Are you a beast? Then let God re-create you!

God is Slow to Anger

Some may read the Old Testament and scratch their heads when they hear that God is slow to anger. There are a lot of people and civilizations that are snuffed out by God in the Old Testament. And yet, many passages in the same Old Testament say that God is slow to anger. How can that be so?

When you see God angry and when you see Him measuring out death and destruction, look at all the evidence. Consider all the qualities of God when you consider His anger. You will see that God truly is slow to anger.

I have pasted several verses below from the Old Testament that speak of God being slow to anger. Look at what else is said in those passages.

Why is God slow to anger? A constant theme in these passages below is that God is merciful, gracious, and abounding in steadfast love and faithfulness. God forgives our sins. Even in Israel’s rebellion, God did not forsake His people. He is ready to relent from the punishment. That is His last resort, not His first option. God’s heart is for us to come to repentance. He wants restoration and reconciliation. Our Father wants us to be close to His side. When God does not clear the guilty, it is because the guilty have left Him no recourse.

Man’s anger is quite the opposite isn’t it? When I am angry, and I really feel justified in that anger, shouldn’t I look at what God is like when He’s angry? Am I merciful and gracious? Does my heart abound in steadfast love and faithfulness? Is my desire to be right, or my thirst for justice greater that my longing for someone to come to repentance? Do I look for ways for others to be reconciled and restored, or am I seeking ways to prove my point and drive home how others have been wrong to me?

Man’s anger does not produce what God’s anger does. Let’s meditate today on the heart of God and why He is slow to anger.

  • Exodus 34:6 – The LORD passed before him and proclaimed, “The LORD, the LORD, a God merciful and gracious, slow to anger, and abounding in steadfast love and faithfulness,”
  • Numbers 14:18 ‘The LORD is slow to anger and abounding in steadfast love, forgiving iniquity and transgression, but he will by no means clear the guilty, visiting the iniquity of the fathers on the children, to the third and the fourth generation.’
  • Nehemiah 9:17 – They refused to obey and were not mindful of the wonders that you performed among them, but they stiffened their neck and appointed a leader to return to their slavery in Egypt. But you are a God ready to forgive, gracious and merciful, slow to anger and abounding in steadfast love, and did not forsake them.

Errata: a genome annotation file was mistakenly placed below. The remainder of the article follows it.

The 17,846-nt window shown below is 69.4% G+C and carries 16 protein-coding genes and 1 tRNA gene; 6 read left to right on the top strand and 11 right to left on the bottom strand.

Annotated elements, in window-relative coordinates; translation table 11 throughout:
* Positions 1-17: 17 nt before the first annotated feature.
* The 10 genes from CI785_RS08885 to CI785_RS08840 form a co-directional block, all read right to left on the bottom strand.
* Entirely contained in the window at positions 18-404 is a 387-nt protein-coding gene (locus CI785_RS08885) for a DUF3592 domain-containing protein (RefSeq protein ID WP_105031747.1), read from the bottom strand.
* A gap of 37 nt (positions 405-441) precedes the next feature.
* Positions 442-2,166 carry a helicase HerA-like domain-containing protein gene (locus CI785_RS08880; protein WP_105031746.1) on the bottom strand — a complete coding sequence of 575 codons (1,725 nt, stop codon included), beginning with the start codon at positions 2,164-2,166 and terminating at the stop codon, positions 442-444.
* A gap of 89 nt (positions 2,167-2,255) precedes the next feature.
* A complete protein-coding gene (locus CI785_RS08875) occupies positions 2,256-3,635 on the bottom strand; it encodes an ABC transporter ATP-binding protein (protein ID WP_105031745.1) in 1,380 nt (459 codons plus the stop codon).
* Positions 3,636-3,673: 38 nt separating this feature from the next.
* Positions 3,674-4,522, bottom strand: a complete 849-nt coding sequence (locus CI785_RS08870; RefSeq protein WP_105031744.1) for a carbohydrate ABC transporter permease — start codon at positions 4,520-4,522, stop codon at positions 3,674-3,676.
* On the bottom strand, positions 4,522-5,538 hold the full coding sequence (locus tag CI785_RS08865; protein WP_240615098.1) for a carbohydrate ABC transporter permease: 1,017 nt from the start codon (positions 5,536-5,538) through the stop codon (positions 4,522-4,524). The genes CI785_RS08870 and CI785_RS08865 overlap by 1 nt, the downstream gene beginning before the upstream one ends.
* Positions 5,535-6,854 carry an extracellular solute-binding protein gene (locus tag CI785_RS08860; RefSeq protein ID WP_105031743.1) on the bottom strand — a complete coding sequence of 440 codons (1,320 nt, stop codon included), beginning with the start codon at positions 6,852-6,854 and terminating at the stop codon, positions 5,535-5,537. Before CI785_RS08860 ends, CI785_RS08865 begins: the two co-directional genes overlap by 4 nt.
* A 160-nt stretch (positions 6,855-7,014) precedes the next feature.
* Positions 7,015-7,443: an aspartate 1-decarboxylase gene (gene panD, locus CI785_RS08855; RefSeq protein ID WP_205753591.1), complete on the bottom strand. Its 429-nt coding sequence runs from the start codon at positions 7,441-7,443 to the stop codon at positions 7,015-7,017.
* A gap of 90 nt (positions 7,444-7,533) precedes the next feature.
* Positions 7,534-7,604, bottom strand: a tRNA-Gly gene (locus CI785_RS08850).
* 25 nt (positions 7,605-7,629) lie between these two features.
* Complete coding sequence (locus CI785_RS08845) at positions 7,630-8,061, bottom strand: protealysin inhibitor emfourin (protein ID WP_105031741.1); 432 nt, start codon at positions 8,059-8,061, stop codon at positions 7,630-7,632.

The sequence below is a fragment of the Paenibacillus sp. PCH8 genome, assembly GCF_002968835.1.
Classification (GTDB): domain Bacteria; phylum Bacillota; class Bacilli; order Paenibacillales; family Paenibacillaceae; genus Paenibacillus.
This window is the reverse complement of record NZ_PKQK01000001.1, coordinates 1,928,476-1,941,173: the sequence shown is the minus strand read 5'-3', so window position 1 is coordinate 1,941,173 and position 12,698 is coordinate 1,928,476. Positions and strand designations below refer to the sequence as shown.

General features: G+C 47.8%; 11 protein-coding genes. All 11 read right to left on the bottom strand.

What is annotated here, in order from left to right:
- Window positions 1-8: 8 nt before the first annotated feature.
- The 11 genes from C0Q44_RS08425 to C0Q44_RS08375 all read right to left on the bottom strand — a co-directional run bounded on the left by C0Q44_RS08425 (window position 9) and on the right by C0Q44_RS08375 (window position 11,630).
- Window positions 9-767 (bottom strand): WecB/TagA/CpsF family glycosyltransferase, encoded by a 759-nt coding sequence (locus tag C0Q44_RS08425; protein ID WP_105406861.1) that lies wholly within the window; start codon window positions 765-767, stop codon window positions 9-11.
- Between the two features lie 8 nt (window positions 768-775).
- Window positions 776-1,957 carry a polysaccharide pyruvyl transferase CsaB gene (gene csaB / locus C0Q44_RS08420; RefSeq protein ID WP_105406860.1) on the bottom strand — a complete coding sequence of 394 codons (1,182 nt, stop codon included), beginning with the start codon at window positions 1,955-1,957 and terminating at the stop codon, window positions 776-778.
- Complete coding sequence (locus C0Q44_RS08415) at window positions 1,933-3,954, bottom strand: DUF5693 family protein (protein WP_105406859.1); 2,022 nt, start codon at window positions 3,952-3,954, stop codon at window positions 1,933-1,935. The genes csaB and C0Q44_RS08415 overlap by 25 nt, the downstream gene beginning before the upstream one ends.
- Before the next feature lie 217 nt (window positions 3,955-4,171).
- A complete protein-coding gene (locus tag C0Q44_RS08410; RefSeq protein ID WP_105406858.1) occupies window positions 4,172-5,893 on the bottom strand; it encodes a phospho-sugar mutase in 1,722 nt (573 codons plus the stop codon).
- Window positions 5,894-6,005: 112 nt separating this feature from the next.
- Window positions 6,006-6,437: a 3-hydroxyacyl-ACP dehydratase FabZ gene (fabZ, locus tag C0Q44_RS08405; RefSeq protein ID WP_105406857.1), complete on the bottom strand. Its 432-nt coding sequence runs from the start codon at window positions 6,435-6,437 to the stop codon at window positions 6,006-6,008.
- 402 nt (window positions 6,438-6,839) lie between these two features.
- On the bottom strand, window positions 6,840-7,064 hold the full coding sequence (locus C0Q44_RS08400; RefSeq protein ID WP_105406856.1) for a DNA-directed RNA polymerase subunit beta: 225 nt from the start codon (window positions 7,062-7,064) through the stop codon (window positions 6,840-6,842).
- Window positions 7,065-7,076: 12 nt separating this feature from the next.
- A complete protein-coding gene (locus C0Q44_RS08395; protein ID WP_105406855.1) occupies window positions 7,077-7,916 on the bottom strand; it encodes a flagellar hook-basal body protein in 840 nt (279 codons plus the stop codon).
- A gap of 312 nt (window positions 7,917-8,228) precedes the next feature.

• Psalm 86:15 – But you, O Lord, are a God merciful and gracious, slow to anger and abounding in steadfast love and faithfulness.
  • Psalm 103:8 – The LORD is merciful and gracious, slow to anger and abounding in steadfast love.
  • Psalm 145:8 – The LORD is gracious and merciful, slow to anger and abounding in steadfast love.
  • Joel 2:13 – and rend your hearts and not your garments.” Return to the LORD your God, for he is gracious and merciful, slow to anger, and abounding in steadfast love; and he relents over disaster.
  • Jonah 4:2 – And he prayed to the LORD and said, “O LORD, is not this what I said when I was yet in my country? That is why I made haste to flee to Tarshish; for I knew that you are a gracious God and merciful, slow to anger and abounding in steadfast love, and relenting from disaster.
  • Nahum 1:3 – The LORD is slow to anger and great in power, and the LORD will by no means clear the guilty. His way is in whirlwind and storm, and the clouds are the dust of his feet.

Daniel – The High Cost of Anger and Pride

Then Nebuchadnezzar was filled with fury, and the expression of his face was changed against Shadrach, Meshach, and Abednego. He ordered the furnace heated seven times more than it was usually heated. And he ordered some of the mighty men of his army to bind Shadrach, Meshach, and Abednego, and to cast them into the burning fiery furnace. Then these men were bound in their cloaks, their tunics, their hats, and their other garments, and they were thrown into the burning fiery furnace. Because the king’s order was urgent and the furnace overheated, the flame of the fire killed those men who took up Shadrach, Meshach, and Abednego.
(Daniel 3:19-22)

There is a high cost to our anger and pride. It doesn’t just affect us, it hurts those around us. Nebuchadnezzar’s pride and anger cost the lives of some of his best soldiers. His anger burned, and so did his soldiers.

Know this, my beloved brothers: let every person be quick to hear, slow to speak, slow to anger; for the anger of man does not produce the righteousness of God.
(James 1:19-20)

What does the anger of man produce when left to itself? It certainly does not produce God’s righteousness, according to James. Our anger and pride can destroy a church, a family, a marriage, a friendship, a business, etc. King Neb was so upset his orders were not followed that he lost his mind and went so far that good men died.

It is a sobering reminder for us today that we must have, with God’s help, calm spirits that are slow to anger.

Proverbs 14:29 – Whoever is slow to anger has great understanding, but he who has a hasty temper exalts folly.

Proverbs 15:18 – A hot-tempered man stirs up strife, but he who is slow to anger quiets contention.

Proverbs 16:32 – Whoever is slow to anger is better than the mighty, and he who rules his spirit than he who takes a city.

Proverbs 19:11 – Good sense makes one slow to anger, and it is his glory to overlook an offense.